[cfe-dev] A plugin proposal for clang
contact at philipashmore.com
Fri Oct 14 22:32:45 PDT 2011
On 15/10/11 01:31, Joshua Cranmer wrote:
> This is a document in partial response to Douglas Gregor's recent
> comment about needing someone to push forward a plugin proposal for clang.
> What kinds of use cases would people have for a compiler plugin?
> * Add a static analyzer
> * Production of ancillary metadata for types and declarations
> (e.g., adding reflective capabilities to C/C++)
> * Custom optimization passes
* anything we haven't thought of yet
> The current architecture appears to assume that clang plugins and
> clang itself are primarily useful for static analysis and not for
> production. If I wish to use a plugin, I have to use:
> clang -cc1 -load /path/to/plugin.so -plugin Foo -plugin-arg-Foo Bar
> But if I'm trying to drop in this plugin in a regular build, I need to do:
> clang -Xclang -load -Xclang /path/to/plugin.so -Xclang -add-plugin
> -Xclang Foo -Xclang -plugin-arg-Foo -Xclang Bar
> By comparison, a gcc plugin lets me do:
> gcc -fplugin=/path/to/plugin.so -fplugin-arg-plugin-bar=baz
> The key things that gcc lets me do in a plugin that I think are
> necessary for clang are to be able to define custom attributes and
> pragmas, which are largely necessary for custom static analysis
> scripts: for example, Mozilla defines several attributes to allow
> checking of properties in their gcc plugins (e.g., enforcing
> outparameter guidelines). All of its other features appear to be
> either an artifact of its code design (e.g., GC interactions) or
> features that are already supported (e.g., adding a new optimization
> Another thing which I think is necessary is a macro for the version of
> clang being built, so that plugins can support multiple versions of
> clang at the compiler level (supporting multiple versions in binary
> form is inadvisable, I think).
That wouldn't help with future versions.
> With that background, here is my rough proposal for plugins; there are
> other changes that I think many plugin writers might like to see, but
> I'll hold off on them, since they don't inhibit writing useful plugins:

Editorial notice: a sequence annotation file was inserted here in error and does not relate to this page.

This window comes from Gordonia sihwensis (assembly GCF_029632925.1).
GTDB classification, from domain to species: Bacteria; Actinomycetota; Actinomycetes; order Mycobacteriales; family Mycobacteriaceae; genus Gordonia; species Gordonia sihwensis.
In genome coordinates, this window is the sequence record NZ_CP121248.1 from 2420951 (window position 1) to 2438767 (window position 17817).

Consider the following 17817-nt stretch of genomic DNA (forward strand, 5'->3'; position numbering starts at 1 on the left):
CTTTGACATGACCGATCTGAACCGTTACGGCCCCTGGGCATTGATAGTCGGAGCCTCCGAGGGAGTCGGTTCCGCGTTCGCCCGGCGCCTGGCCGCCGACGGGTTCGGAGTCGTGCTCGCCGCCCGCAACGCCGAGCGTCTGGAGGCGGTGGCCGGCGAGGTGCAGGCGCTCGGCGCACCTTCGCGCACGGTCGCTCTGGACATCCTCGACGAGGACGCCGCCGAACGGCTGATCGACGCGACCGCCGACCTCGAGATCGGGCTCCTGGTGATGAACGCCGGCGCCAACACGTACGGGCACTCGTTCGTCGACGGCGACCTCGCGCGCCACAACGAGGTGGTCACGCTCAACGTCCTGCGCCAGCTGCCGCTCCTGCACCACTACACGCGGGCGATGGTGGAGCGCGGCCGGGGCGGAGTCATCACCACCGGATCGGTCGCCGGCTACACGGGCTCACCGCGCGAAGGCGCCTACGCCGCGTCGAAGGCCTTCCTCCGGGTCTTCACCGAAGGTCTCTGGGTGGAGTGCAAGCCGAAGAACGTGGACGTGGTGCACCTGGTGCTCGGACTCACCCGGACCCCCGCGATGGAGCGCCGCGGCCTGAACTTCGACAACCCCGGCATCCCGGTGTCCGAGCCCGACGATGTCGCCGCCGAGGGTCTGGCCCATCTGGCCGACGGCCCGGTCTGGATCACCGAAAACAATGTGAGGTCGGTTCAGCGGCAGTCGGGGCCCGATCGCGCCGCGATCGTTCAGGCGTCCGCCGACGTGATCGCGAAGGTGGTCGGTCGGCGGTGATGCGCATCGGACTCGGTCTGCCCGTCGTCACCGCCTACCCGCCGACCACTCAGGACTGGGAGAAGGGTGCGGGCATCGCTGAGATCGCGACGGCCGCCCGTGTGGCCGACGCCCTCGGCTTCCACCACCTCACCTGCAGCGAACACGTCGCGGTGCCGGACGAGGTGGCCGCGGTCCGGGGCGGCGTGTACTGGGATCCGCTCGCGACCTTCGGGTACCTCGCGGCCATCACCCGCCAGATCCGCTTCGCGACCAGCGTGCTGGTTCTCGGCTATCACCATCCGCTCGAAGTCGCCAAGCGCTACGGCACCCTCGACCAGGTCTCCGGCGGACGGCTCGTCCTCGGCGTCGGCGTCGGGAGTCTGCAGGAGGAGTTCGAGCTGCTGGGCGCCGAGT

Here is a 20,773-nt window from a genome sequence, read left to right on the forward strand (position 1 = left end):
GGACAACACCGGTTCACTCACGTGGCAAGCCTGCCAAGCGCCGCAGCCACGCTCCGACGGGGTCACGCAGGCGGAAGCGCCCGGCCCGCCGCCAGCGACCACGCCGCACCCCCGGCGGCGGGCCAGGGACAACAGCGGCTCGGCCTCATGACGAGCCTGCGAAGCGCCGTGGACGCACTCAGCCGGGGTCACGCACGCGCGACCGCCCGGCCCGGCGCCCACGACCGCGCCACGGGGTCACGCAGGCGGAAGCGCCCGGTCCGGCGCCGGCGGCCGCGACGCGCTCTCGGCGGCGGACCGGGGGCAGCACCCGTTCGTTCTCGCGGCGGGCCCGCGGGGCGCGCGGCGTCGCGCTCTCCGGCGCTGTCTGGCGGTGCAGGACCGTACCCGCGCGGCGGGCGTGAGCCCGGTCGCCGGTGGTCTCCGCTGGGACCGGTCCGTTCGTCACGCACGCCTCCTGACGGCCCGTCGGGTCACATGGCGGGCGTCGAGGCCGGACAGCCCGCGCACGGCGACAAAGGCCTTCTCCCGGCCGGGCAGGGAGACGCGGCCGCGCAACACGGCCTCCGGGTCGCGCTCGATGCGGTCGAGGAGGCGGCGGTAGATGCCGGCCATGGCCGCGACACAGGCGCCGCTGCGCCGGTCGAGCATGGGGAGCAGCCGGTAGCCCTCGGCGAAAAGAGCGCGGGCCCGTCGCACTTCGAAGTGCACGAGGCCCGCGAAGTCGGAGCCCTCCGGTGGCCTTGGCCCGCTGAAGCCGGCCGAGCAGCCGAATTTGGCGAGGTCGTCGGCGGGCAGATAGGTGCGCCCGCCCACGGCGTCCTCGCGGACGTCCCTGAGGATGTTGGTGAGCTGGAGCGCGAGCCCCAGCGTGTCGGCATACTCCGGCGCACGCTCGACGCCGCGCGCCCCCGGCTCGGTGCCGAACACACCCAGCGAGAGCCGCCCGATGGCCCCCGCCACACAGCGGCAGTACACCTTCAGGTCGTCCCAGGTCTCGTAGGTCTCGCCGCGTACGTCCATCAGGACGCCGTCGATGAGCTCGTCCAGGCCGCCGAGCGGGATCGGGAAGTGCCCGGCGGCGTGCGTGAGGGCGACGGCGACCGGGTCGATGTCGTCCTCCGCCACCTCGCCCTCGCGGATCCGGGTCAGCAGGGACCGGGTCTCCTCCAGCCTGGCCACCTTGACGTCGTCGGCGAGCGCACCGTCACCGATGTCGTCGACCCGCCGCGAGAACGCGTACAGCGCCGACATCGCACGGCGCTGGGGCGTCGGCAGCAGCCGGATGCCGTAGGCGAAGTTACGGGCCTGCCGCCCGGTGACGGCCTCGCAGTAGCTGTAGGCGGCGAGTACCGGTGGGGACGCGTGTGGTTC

> 1. Add in -fplugin= and -fplugin-arg-<plugin> options for the compiler
> driver. All of the plugins in the library would be loaded and run as
> if specified with -add-plugin (in other words, clang still compiles
> the code).
> 2. Add examples of plugins that illustrate iterating over the AST and
> getting IR for functions for futher passes.
> 3. Ensure existence of support in clang for custom attributes.
> 4. No guaranteed of API or ABI compatibility between different
> versions of clang; the onus is on the plugin to figure out how to
> support multiple versions. Note that this implies that a version macro
> is needed to report the version of clang/llvm that the plugin is being
> compiled for.
Thus offloading responsibility from one central point (clang) to N
plugin developers with varying levels of ability.
This doesn't consider the possibility that one plugin might require
another plugin / interface implementation, or that there could be
"standard" plugins as part of clang.
It sounds a lot like apache modules, but without the configuration file.
Instead I'd recommend an interface based approach, like COM.
The compiler driver looks up a registry when it needs to create anything,
and gets a factory object from which it creates instances.
Even control of what steps are performed by an object constructed from
a factory obtained from the registry.
This could allow control of what the compiler does, even without adding
> Joshua Cranmer
> News submodule owner
> DXR coauthor
> cfe-dev mailing list
> cfe-dev at cs.uiuc.edu
Also, instead of supplying a long list of plugins with their arguments, you
could use a sandbox - a registry in a file, to which plugins are registered,
and checked for conflicting roles at registration time.
Then you just provide the name of the registry sandbox file to the compiler,
and off it goes.
You can check out
for examples and a sandbox implementation.
Last but not least, plugins could support different clang versions by
implementing more than one interface.
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